New Civic plays it safe, literal or otherwise
Honda has finally decided to fully reveal the 11th generation Civic Sedan after revealing it as a prototype last year and a single image earlier this year. The Sedan has already been listed on Honda’s official U.S. website and is expected to go on sale this fall.
In America, the 2022 Civic Sedan will be available in four trims at launch: LX, Sport, EX, and Touring. These murky photos showcase the Sport and Touring trims. As we discussed in the previous post, the styling hasn’t changed much compared to the last year’s prototype; the rear fascia too including the taillight signature remains the same. However, it has to be said that the prototype has a sporty rear bumper with two tailpipes on either side in a gloss black housing. The main distinguishing factor between the Sport and Touring trims appear to be the 18-inch wheel designs. The LX and EX trims ride on 16-inch steel and 17-inch alloy wheels, respectively.
For those interested to know the dimensions of the vehicle, the 2022 Civic Sedan measures 4,674 mm long (184.0-inches), 1,801 mm wide (70.9-inches) and 1,415 mm tall (55.7-inches). Compared to the 10th gen Civic Sedan, the 11th gen has slightly grown in size. It also boasts a wheelbase of 2,736 mm (107.7-inch), which is an increase of 36 mm over the outgoing model.
As for construction, Honda claims the 11th generation Civic body structure to be the most rigid in Civic history, with an 8% improvement in torsional rigidity and 13% improvement in bending rigidity over the previous generation. Also, the stiffer structure is claimed to improve the ride, handling and NVH.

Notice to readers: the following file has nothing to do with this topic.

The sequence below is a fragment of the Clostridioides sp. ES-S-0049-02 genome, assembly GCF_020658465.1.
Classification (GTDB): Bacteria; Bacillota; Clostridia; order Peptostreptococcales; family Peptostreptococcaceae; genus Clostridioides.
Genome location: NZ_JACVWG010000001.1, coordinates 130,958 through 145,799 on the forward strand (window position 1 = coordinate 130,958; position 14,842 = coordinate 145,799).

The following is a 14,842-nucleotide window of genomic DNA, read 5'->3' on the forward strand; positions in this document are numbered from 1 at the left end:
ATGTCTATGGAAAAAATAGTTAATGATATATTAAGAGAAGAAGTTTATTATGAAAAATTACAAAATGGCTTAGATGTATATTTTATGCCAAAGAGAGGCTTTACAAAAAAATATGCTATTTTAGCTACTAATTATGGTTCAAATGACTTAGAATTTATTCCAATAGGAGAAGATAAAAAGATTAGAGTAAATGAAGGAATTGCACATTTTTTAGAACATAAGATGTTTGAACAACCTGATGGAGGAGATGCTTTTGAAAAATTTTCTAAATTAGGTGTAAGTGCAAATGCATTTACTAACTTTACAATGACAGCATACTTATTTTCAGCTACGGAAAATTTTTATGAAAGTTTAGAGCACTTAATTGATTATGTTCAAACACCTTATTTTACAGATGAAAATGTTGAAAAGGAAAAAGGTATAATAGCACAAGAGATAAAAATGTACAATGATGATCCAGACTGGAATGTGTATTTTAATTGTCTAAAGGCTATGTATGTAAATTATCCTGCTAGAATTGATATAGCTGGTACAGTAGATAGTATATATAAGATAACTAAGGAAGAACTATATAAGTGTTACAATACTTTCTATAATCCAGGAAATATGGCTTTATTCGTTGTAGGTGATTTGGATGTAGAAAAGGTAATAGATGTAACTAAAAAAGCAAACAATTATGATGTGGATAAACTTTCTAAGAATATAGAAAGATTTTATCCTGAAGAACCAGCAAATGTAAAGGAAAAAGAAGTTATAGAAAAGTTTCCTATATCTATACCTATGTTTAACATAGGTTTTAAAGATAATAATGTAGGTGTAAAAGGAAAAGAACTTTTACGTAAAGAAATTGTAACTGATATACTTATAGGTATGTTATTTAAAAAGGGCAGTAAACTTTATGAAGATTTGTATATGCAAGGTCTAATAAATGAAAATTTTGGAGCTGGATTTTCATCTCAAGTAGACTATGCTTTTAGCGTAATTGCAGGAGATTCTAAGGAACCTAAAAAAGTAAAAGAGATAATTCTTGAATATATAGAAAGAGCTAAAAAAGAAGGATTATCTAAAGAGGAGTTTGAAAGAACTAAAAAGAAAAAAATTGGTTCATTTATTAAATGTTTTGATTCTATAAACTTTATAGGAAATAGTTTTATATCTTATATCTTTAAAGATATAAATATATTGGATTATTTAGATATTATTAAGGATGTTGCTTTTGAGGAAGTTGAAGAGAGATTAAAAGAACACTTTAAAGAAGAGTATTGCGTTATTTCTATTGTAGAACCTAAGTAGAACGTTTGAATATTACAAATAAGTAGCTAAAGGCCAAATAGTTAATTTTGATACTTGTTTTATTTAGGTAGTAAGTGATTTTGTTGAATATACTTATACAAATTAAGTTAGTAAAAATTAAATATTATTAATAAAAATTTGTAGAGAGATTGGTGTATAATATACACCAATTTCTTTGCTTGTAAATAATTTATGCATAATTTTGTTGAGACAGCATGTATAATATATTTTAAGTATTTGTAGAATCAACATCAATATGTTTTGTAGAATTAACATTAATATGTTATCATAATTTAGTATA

The front MacPherson struts feature new low-friction ball joints and front damper mount bearings to improve steering feel and self-centering, and the spring and damper alignment has been optimized to minimize operational friction. At the rear, the track is 0.5-inch wider for enhanced stability. In addition, the two rear lower arms are equipped with a new bushing that reduces noise and vibration inside the cabin, while also promoting better straight-line stability and turn-in, Honda elaborated.
The cabin has a clean and simple layout and still retains the important physical knobs and buttons which are being replaced with touchy nonsense these days at a rapid pace. My personal favorite design element is the honeycomb mesh pattern for the air vents that stretches across the dashboard. The mesh actually conceals the air vents. Also, notice the joystick-like controls to adjust the airflow.
Depending on the trim, features list includes a 10.2-inch LCD instrument display, 9-inch central touchscreen, Apple CarPlay & Android Auto connectivity, 12-speaker Bose audio system, and Qi wireless charging.
Safety and driver assistance
The Honda Sensing suite of active safety and driver assistance systems comes standard across all trims; the technology now uses a new single-camera system that is claimed to provide a wider field of view compared to the previous radar-and-camera-based system. Traffic Jam Assist, Adaptive Cruise Control (ACC), and Lane Keeping Assist System (LKAS) are part of the system. The Touring model also gets Low-Speed Braking Control. The EX and Touring models add Blind Spot Information System (BSI); the latter gets Cross Traffic Monitor as well.
Moving on to the juicy bits of the story then, the LX and Sport trims are available with a 2.0-litre (1,996 cc) 4-cylinder naturally aspirated petrol engine with 118 kW (160 metric hp) at 6,500 rpm and 187 Nm (138 lb-ft) of torque at 4,200 rpm. The EX and Touring trims pack a 1.5-litre (1,498 cc) 4-cylinder turbocharged petrol engine that pumps out 134 kW (182 metric hp) at 6,000 rpm and 240 Nm (177 lb-ft) of torque between 1,700-4,500 rpm. Both engines are hooked up with a CVT.